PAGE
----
Sunday 20 October 2019

Brenda Trenowden: 'Every successful woman needs a husband just like Theresa May's'

Theresa May gets a kiss from her husband Philip John May. Photo: Getty
Theresa May gets a kiss from her husband Philip John May. Photo: Getty

Brenda Trenowden

From Theresa May to Angela Merkel; Christine Lagarde and Ivanka Trump, there are (currently) high-profile female leaders in government and big business around the world.

With that profile comes an ever-increasing spotlight on the personal lives of those women - do they have children, what are their partners like, how are they juggling the demands of home and work life?

Is it possible they actually 'have it all'? The assumption being that if work and life is hard enough to balance for us mere mortals, then the juggling act for women in such prominent jobs must be even more challenging.

Actually, I'm not so sure that's the case. Certainly in my own life - as a senior executive at ANZ bank and global chair of the 30% Club - the autonomy and career capital I've accumulated over the course of the last 20 years means that now, more than ever, I feel equipped to manage an effective "life model" that delivers for me and my family.

But let's be clear: there is of course no one correct model or 'normal' way of managing things. All that is entirely dependent on personal circumstances, priorities and resources (whether in the form of financial, familial or workplace support).

For women, like May, who are at the very top of their game, I imagine their husbands have been key to facilitating that.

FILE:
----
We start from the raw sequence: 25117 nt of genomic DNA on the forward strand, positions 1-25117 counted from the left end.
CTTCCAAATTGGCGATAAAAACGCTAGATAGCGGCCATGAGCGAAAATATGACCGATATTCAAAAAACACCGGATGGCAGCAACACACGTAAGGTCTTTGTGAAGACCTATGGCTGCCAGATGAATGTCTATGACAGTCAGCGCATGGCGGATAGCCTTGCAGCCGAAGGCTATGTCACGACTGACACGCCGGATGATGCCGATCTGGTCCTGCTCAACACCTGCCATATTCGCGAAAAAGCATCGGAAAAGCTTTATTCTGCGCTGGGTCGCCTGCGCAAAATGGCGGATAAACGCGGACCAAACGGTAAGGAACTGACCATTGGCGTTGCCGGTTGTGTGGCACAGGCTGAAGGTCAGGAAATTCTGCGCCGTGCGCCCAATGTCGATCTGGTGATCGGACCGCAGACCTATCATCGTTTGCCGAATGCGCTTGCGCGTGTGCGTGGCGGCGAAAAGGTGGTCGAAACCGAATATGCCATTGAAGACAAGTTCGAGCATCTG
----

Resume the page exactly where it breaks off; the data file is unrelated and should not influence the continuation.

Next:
Indeed, one clear sign came on Wednesday. As his wife faced a vote on no confidence on her leadership, Philip May was seen in Prime Minister's Questions, in the Commons, undoubtedly there to offer moral support. And when she entered Number 10 in 2016, he stood beside (though just a little behind) Mrs May, as she walked through the door.

My husband - as the primary caregiver to our two children - has been the cornerstone of support that has allowed me to progress my career within finance, as well as enabling my work within the gender diversity space.

Given that - and the proclivities of millennials and Gen Z, for whom being engaged parents is a priority - it will be interesting to see how the participation of men, in what has traditionally been a 'woman's world', further shifts going forwards and how that in turn affects female workforce participation. (Although it's worth mentioning that, while for me, my husband is the rock of support that's allowed me to flourish, successful women don't have to be married or heterosexual).

I have always had a job that requires long hours, evenings out, and a lot of travel. My family is in Canada and therefore I can't rely on them as a local support network. I always knew, however, that I wanted children and that a family life outside work would be a priority for me.

Having started out trying to manage two careers, we ended up agreeing that mine would take priority and that my husband would follow me on overseas postings, any work he did undertake would have to be flexible and done from home. It's not always easy. I've had days where I've been miserable because I've missed important events with the children. Key for me is making peace with trade-offs as they materialise and doing my best to shrug off the traditional work/life archetype. There is no "work-life balance" - there is only "life".

Having a good open dialogue with my husband and knowing that I have his full support is key to that. I'm sure, in her darkest hour, that Theresa May would agree.

Irish Independent

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